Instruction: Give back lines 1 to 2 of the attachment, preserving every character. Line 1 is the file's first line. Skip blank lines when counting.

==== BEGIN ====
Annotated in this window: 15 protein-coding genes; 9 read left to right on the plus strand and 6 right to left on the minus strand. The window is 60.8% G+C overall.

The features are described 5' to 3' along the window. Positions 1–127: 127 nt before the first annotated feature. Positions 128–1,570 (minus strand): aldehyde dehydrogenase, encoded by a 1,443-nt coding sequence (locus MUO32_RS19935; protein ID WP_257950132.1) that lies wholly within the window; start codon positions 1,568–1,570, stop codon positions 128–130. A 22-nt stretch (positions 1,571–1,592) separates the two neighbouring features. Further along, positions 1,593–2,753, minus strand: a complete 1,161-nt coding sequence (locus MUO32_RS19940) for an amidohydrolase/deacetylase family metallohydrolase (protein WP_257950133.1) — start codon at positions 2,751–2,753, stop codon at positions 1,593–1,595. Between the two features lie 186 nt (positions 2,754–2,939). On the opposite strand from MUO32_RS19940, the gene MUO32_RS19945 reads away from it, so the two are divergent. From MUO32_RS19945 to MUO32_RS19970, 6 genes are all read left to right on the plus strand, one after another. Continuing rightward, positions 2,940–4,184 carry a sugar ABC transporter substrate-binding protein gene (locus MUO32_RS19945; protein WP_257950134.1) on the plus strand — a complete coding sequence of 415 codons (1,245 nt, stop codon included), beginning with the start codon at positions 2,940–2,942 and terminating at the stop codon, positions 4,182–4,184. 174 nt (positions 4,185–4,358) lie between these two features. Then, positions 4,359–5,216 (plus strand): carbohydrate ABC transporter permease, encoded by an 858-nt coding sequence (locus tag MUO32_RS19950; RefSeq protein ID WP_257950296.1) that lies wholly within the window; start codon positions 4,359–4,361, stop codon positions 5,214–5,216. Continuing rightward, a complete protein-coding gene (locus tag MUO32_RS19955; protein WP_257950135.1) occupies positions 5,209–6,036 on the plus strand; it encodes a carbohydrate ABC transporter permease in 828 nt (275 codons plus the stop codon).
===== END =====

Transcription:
Annotated in this window: 15 protein-coding genes; 9 read left to right on the plus strand and 6 right to left on the minus strand. The window is 60.8% G+C overall.

The features are described 5' to 3' along the window. Positions 1–127: 127 nt before the first annotated feature. Positions 128–1,570 (minus strand): aldehyde dehydrogenase, encoded by a 1,443-nt coding sequence (locus MUO32_RS19935; protein ID WP_257950132.1) that lies wholly within the window; start codon positions 1,568–1,570, stop codon positions 128–130. A 22-nt stretch (positions 1,571–1,592) separates the two neighbouring features. Further along, positions 1,593–2,753, minus strand: a complete 1,161-nt coding sequence (locus MUO32_RS19940) for an amidohydrolase/deacetylase family metallohydrolase (protein WP_257950133.1) — start codon at positions 2,751–2,753, stop codon at positions 1,593–1,595. Between the two features lie 186 nt (positions 2,754–2,939). On the opposite strand from MUO32_RS19940, the gene MUO32_RS19945 reads away from it, so the two are divergent. From MUO32_RS19945 to MUO32_RS19970, 6 genes are all read left to right on the plus strand, one after another. Continuing rightward, positions 2,940–4,184 carry a sugar ABC transporter substrate-binding protein gene (locus MUO32_RS19945; protein WP_257950134.1) on the plus strand — a complete coding sequence of 415 codons (1,245 nt, stop codon included), beginning with the start codon at positions 2,940–2,942 and terminating at the stop codon, positions 4,182–4,184. 174 nt (positions 4,185–4,358) lie between these two features. Then, positions 4,359–5,216 (plus strand): carbohydrate ABC transporter permease, encoded by an 858-nt coding sequence (locus tag MUO32_RS19950; RefSeq protein ID WP_257950296.1) that lies wholly within the window; start codon positions 4,359–4,361, stop codon positions 5,214–5,216. Continuing rightward, a complete protein-coding gene (locus tag MUO32_RS19955; protein WP_257950135.1) occupies positions 5,209–6,036 on the plus strand; it encodes a carbohydrate ABC transporter permease in 828 nt (275 codons plus the stop codon).